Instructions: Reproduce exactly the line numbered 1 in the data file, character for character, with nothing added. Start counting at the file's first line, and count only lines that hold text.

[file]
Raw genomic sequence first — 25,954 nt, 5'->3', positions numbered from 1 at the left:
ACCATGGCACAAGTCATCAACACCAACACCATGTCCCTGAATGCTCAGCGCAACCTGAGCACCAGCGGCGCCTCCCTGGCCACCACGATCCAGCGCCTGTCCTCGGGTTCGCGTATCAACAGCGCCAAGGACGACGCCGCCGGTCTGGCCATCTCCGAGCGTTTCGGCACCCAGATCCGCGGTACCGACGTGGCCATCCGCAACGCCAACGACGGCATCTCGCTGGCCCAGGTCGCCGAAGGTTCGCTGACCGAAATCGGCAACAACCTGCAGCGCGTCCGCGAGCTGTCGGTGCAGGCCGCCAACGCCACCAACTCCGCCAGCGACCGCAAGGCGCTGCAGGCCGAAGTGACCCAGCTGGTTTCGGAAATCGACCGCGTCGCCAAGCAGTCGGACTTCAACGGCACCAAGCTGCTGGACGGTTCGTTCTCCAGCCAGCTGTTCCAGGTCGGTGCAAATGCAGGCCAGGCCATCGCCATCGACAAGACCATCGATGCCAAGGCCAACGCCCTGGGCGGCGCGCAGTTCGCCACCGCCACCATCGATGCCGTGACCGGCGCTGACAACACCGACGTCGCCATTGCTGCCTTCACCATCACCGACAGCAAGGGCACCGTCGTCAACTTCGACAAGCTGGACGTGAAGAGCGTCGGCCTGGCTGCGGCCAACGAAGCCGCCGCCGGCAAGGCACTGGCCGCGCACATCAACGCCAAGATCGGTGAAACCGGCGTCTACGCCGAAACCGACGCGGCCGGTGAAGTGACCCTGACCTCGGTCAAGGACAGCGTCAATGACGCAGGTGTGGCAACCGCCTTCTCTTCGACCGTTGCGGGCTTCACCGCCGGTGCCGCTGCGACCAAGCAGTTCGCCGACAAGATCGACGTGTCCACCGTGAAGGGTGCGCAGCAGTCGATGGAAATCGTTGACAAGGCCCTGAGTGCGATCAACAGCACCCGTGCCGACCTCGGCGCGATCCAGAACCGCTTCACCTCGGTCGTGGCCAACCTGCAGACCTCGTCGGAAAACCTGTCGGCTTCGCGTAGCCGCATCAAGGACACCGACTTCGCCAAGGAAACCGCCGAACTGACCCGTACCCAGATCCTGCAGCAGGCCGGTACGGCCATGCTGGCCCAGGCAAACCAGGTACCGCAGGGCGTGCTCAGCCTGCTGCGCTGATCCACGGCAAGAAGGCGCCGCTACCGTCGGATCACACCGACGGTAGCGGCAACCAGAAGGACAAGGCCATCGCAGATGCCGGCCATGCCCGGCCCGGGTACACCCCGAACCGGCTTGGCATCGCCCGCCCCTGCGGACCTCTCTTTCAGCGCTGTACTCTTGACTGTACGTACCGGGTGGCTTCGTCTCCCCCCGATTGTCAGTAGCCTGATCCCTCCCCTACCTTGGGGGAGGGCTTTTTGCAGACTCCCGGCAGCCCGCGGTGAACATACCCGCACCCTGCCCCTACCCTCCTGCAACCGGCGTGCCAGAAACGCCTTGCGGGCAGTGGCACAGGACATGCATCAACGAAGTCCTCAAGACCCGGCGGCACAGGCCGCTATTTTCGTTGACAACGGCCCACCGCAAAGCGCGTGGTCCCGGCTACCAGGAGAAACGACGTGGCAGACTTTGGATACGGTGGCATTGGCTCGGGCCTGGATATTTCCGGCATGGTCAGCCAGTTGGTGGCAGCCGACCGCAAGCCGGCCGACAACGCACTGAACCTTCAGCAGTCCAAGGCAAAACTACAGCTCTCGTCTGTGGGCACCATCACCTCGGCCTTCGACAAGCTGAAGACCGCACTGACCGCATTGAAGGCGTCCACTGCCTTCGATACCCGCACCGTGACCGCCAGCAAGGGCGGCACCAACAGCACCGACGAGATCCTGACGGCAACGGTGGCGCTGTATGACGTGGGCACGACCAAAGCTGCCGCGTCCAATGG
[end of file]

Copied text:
Raw genomic sequence first — 25,954 nt, 5'->3', positions numbered from 1 at the left: